Award ID(s):
 1709746
 NSFPAR ID:
 10081740
 Date Published:
 Journal Name:
 AIAA SciTech
 Format(s):
 Medium: X
 Sponsoring Org:
 National Science Foundation
More Like this

Flapping flight dynamics is quite an intricate problem that is typically represented by a multibody, multiscale, nonlinear, timevarying dynamical system. The unduly simple modeling and analysis of such dynamics in the literature has long obstructed the discovery of some of the fascinating mechanisms that these flappingwing creatures possess. Neglecting the wing inertial effects and directly averaging the dynamics over the flapping cycle are two major simplifying assumptions that have been extensively used in the literature of flapping flight balance and stability analysis. By relaxing these assumptions and formulating the multibody dynamics of flappingwing microair vehicles in a differentialgeometriccontrol framework, we reveal a vibrational stabilization mechanism that greatly contributes to the body pitch stabilization. The discovered vibrational stabilization mechanism is induced by the interaction between the fast oscillatory aerodynamic loads on the wings and the relatively slow body motion. This stabilizationmechanism provides an artificial stiffness (i.e., spring action) to the body rotation around its pitch axis. Such a spring action is similar to that of Kapitsa pendulum where the unstable inverted pendulum is stabilized through applying fastenough periodic forcing. Such a phenomenon cannot be captured using the overly simplified modeling and analysis of flapping flight dynamics.more » « less

FlappingWing MicroAirVehicles (FWMAVs) are bioinspired air vehicles that mimic insect and bird flight. The dynamic behavior of these systems is typically described by a multibody, multitimescale, nonlinear, timevarying dynamical system. Interestingly, this rich dynamics lead to unconventional stabilization mechanisms whose study essentially necessitates a mathematically rigorous analysis. In this paper, we use higherorder averaging, which is based on chronological calculus, to show that insects and their manmade counterparts (FWMAVs) exploit vibrational control to stabilize their body pitching angle. Such an unconventional stabilization cannot be captured by direct averaging. We also experimentally demonstrate such a phenomenon by constructing an experimental setup that allows for two degrees of freedom for the body; forward motion and pitching motion. We measure the response of the body pitching angle using a digital camera and an image processing algorithm at different flapping frequencies. It is found that there is a flapping frequency threshold beyond which the body pitching response is naturally (without feedback) stabilized, which conforms with the vibrational control concept. Moreover, we also construct a replica of the experimental setup with the FWMAV being replaced by a propeller revolving at constant speed, which results in a constant aerodynamic force, leaving no room for vibrational control. The response of the propellersetup is unstable at all frequencies, which also corroborates the fact that the observed stabilization of the FWMAVsetup at high frequencies is a vibrational stabilization phenomenon.more » « less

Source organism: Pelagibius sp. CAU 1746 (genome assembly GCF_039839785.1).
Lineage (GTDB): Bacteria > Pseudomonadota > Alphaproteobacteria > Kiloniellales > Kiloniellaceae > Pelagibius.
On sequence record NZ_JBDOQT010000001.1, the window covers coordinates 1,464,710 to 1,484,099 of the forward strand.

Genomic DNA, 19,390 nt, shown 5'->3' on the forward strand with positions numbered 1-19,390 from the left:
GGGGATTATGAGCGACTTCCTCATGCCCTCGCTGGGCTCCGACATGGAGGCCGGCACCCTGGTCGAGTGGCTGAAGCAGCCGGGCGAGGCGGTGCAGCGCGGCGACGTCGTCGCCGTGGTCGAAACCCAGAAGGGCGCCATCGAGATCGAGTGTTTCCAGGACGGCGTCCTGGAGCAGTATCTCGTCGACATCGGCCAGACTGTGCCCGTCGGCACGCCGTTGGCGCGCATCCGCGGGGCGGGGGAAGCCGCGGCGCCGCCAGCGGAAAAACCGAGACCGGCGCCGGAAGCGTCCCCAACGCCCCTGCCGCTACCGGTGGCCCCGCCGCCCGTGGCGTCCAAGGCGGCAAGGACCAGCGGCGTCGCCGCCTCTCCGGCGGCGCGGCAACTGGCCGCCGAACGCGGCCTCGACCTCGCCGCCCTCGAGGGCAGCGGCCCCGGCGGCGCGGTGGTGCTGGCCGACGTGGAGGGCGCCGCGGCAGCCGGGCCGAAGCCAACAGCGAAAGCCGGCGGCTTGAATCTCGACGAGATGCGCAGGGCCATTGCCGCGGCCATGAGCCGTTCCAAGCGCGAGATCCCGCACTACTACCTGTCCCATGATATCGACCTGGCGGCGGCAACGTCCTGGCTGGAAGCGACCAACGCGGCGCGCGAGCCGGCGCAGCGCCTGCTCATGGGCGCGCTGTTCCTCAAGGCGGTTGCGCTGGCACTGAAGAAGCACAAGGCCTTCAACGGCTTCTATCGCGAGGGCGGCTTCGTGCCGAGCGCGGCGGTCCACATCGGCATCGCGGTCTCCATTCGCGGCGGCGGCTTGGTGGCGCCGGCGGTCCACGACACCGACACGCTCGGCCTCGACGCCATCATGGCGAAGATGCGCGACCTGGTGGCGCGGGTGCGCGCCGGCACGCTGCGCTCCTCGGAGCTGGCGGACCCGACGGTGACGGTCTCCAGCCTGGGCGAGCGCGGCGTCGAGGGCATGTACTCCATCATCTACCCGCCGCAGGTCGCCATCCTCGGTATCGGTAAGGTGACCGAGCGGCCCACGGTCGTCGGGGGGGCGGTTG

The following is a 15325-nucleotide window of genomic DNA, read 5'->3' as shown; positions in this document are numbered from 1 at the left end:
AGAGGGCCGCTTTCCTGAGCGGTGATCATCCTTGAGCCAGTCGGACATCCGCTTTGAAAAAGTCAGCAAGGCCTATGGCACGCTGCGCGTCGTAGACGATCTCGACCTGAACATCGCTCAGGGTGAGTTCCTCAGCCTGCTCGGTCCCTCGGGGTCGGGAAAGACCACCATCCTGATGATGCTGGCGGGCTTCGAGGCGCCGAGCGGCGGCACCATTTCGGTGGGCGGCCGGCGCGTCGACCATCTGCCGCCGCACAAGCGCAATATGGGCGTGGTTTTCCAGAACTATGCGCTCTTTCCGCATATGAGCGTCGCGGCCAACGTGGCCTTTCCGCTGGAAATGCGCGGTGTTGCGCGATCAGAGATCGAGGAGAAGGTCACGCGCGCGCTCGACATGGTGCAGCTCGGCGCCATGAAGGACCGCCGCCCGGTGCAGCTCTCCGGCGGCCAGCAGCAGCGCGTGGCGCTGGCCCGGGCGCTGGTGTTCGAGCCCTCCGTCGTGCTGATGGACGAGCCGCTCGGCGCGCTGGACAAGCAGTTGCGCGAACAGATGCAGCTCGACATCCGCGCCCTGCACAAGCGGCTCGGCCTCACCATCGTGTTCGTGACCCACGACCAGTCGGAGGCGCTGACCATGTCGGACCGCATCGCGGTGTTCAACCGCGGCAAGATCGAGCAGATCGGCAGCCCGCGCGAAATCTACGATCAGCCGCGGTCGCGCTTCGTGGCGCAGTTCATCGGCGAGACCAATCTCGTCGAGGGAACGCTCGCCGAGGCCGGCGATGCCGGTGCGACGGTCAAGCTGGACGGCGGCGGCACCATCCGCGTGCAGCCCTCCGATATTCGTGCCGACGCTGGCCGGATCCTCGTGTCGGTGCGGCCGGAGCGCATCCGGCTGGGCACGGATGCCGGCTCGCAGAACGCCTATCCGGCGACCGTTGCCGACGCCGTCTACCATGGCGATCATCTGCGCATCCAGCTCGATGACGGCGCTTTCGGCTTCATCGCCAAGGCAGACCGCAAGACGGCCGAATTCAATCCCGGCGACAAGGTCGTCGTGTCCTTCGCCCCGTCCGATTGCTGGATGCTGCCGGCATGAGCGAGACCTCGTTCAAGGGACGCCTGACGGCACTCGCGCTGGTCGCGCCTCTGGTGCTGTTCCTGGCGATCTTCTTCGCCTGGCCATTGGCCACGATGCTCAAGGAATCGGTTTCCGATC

It is generally accepted among biology and engineering communities that insects are unstable at hover. However, existing approaches that rely on direct averaging do not fully capture the dynamical features and stability characteristics of insect flight. Here, we reveal a passive stabilization mechanism that insects exploit through their natural wing oscillations: vibrational stabilization. This stabilization technique cannot be captured using the averaging approach commonly used in literature. In contrast, it is elucidated using a special type of calculus: the chronological calculus. Our result is supported through experiments on a real hawkmoth subjected to pitch disturbance from hovering. This finding could be particularly useful to biologists because the vibrational stabilization mechanism may also be exploited by many other creatures. Moreover, our results may inspire more optimal designs for bioinspired flying robots by relaxing the feedback control requirements of flight.